The mystery element in the plot is very much a red herring. Neither Powell and Pressburger seem very interested in it. However, the goal that they truly held, was to show everyone how beautiful Canterbury is.  I will not deny that the city and the surrounding countryside are not beautiful, Kent certainly looks like a very beautiful lace. However, the film plays pretty much like a travelogue, climaxing in a portrait of Canterbury, and how it is a miraculous city.

It seems as if I didn't like this film. I didn't. The characters were stereotypical, a scene was completely laughable (more on that later on), and the plot itself was not that interesting. Yet it could have been awesome. At the beginning of the film, there is a shot of a medieval caravan and a man throwing a falcon in the air and watching it, while a lute plays in the background. Then the falcon turns into an airplane, and the man turns into a modern day soldier. This is an great shot, and I was hoping that the whole film would be as interesting, but I was sorely disappointed.

It may not have been the actors, but their characters perhaps. For example, the American sergeant is  such a typical depiction of the kind of "aw-shucks" American stereotype. It doesn't help the actor playing him is doing it in such an unbelievable way. By this I mean that, the character is so unconvincing. All he cares about is going to Canterbury for his mother, and he is waiting for some letters from his girl. He never blows his top, he is just such a typical stereotype, as a lot of the characters in 49th Parallel are.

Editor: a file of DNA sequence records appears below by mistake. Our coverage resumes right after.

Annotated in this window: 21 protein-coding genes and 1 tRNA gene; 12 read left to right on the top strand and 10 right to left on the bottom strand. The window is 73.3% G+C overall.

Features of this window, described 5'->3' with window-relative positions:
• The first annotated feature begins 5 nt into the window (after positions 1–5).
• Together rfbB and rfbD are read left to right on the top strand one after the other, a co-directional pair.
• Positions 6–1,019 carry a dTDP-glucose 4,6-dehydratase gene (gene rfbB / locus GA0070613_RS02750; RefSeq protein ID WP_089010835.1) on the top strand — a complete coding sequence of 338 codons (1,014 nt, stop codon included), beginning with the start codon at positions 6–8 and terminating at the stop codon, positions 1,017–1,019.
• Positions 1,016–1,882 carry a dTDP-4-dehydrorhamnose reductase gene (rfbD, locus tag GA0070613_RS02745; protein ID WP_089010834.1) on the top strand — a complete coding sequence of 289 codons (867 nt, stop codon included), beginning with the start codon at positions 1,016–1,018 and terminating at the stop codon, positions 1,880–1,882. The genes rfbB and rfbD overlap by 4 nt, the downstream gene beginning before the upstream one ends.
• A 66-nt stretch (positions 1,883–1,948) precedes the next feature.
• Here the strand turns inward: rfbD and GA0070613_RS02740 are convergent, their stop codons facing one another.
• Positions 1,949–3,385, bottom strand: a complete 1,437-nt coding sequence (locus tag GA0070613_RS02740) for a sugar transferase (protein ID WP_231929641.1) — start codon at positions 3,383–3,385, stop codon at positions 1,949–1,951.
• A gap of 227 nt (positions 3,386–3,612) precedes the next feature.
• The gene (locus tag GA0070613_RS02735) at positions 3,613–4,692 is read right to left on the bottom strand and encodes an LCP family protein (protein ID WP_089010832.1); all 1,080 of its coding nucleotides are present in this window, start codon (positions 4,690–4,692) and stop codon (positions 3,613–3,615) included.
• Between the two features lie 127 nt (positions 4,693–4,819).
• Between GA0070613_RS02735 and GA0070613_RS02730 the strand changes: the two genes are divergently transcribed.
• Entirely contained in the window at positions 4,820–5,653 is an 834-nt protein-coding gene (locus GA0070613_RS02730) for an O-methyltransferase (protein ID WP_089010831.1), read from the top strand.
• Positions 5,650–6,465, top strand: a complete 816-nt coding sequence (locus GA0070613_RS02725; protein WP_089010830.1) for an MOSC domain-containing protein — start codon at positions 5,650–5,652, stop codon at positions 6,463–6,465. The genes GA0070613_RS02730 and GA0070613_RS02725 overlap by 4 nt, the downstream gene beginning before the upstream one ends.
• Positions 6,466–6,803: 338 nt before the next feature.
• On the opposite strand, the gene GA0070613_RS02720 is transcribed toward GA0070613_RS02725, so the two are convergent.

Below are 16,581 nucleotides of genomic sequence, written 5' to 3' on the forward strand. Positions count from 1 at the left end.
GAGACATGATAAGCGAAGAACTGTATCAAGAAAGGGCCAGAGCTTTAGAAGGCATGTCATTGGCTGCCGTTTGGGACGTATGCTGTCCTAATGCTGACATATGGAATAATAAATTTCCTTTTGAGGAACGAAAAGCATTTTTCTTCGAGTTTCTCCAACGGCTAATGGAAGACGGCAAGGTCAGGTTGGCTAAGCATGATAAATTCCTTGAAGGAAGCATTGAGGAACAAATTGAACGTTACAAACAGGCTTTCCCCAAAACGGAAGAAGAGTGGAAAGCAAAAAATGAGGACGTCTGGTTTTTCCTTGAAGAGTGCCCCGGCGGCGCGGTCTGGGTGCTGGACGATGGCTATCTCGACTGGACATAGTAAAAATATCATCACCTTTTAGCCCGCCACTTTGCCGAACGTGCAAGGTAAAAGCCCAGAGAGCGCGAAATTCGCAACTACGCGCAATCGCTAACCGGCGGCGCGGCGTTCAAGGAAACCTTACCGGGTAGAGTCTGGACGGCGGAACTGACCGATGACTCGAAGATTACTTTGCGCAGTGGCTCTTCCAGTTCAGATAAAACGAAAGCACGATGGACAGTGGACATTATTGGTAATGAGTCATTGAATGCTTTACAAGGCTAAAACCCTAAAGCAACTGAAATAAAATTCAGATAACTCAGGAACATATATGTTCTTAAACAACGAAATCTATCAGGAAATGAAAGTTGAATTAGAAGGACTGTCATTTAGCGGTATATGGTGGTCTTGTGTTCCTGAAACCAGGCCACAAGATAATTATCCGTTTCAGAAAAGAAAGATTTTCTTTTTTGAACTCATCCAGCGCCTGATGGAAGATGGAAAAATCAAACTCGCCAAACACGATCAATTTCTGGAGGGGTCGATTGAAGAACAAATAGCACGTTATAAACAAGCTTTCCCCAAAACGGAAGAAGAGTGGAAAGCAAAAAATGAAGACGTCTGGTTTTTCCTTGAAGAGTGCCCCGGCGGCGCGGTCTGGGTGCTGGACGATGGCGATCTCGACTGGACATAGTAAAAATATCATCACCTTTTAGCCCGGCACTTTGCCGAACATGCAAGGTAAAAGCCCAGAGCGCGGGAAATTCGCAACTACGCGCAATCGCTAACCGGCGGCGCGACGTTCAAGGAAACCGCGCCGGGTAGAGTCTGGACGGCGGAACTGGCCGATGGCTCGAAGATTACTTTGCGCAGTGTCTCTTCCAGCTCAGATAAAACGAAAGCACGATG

Also rather uninteresting is the lead female, who is the glue man's 11th victim. She is immediately enamored with her surroundings, and becomes very interested in the history of the area. Her fiancee is missing in action, and she has no one, but her work as a farm hand. She too has a kind of unbelievable innocence to her, as if she is not part of a real world. And it works more to the film's detriment than to it's benefit. The third man making up the mysterious party, Peter Gibbs, a British soldier. He is the most realistic of all the characters but he has this kind of stereotypical "Britishness" to him, that makes him too seem like a stereotype.